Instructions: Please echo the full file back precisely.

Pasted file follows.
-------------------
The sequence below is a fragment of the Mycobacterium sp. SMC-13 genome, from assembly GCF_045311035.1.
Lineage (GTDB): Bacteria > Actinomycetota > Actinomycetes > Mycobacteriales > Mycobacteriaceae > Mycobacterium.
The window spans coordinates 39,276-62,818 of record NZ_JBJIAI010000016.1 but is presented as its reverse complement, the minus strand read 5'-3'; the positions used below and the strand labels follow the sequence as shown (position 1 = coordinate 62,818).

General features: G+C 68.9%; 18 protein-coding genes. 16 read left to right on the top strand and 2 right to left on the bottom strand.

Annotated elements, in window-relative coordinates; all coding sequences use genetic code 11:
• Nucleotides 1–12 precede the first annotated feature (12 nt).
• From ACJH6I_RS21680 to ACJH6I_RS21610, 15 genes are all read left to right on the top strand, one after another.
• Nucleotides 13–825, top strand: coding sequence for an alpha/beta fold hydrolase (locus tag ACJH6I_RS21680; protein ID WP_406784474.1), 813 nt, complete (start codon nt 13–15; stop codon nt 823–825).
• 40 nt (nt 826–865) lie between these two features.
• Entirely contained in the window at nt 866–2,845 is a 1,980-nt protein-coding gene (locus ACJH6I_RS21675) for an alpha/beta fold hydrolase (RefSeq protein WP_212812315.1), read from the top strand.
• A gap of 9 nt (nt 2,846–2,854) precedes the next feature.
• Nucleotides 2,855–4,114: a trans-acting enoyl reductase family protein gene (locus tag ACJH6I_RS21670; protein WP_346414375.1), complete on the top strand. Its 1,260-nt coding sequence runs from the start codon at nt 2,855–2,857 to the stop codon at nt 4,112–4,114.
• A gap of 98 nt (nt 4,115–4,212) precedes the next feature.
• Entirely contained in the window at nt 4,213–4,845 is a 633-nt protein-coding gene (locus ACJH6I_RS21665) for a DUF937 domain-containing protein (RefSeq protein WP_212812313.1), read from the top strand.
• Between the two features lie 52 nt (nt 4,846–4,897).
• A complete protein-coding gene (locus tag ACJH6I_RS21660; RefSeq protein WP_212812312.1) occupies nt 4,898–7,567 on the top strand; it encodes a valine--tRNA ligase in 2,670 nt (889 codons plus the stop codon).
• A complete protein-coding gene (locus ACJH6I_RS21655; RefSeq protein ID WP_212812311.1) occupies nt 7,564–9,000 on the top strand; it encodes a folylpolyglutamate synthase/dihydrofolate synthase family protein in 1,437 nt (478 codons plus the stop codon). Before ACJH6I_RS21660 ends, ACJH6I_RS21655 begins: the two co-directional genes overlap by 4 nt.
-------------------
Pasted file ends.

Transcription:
The sequence below is a fragment of the Mycobacterium sp. SMC-13 genome, from assembly GCF_045311035.1.
Lineage (GTDB): Bacteria > Actinomycetota > Actinomycetes > Mycobacteriales > Mycobacteriaceae > Mycobacterium.
The window spans coordinates 39,276-62,818 of record NZ_JBJIAI010000016.1 but is presented as its reverse complement, the minus strand read 5'-3'; the positions used below and the strand labels follow the sequence as shown (position 1 = coordinate 62,818).

General features: G+C 68.9%; 18 protein-coding genes. 16 read left to right on the top strand and 2 right to left on the bottom strand.

Annotated elements, in window-relative coordinates; all coding sequences use genetic code 11:
• Nucleotides 1–12 precede the first annotated feature (12 nt).
• From ACJH6I_RS21680 to ACJH6I_RS21610, 15 genes are all read left to right on the top strand, one after another.
• Nucleotides 13–825, top strand: coding sequence for an alpha/beta fold hydrolase (locus tag ACJH6I_RS21680; protein ID WP_406784474.1), 813 nt, complete (start codon nt 13–15; stop codon nt 823–825).
• 40 nt (nt 826–865) lie between these two features.
• Entirely contained in the window at nt 866–2,845 is a 1,980-nt protein-coding gene (locus ACJH6I_RS21675) for an alpha/beta fold hydrolase (RefSeq protein WP_212812315.1), read from the top strand.
• A gap of 9 nt (nt 2,846–2,854) precedes the next feature.
• Nucleotides 2,855–4,114: a trans-acting enoyl reductase family protein gene (locus tag ACJH6I_RS21670; protein WP_346414375.1), complete on the top strand. Its 1,260-nt coding sequence runs from the start codon at nt 2,855–2,857 to the stop codon at nt 4,112–4,114.
• A gap of 98 nt (nt 4,115–4,212) precedes the next feature.
• Entirely contained in the window at nt 4,213–4,845 is a 633-nt protein-coding gene (locus ACJH6I_RS21665) for a DUF937 domain-containing protein (RefSeq protein WP_212812313.1), read from the top strand.
• Between the two features lie 52 nt (nt 4,846–4,897).
• A complete protein-coding gene (locus tag ACJH6I_RS21660; RefSeq protein WP_212812312.1) occupies nt 4,898–7,567 on the top strand; it encodes a valine--tRNA ligase in 2,670 nt (889 codons plus the stop codon).
• A complete protein-coding gene (locus ACJH6I_RS21655; RefSeq protein ID WP_212812311.1) occupies nt 7,564–9,000 on the top strand; it encodes a folylpolyglutamate synthase/dihydrofolate synthase family protein in 1,437 nt (478 codons plus the stop codon). Before ACJH6I_RS21660 ends, ACJH6I_RS21655 begins: the two co-directional genes overlap by 4 nt.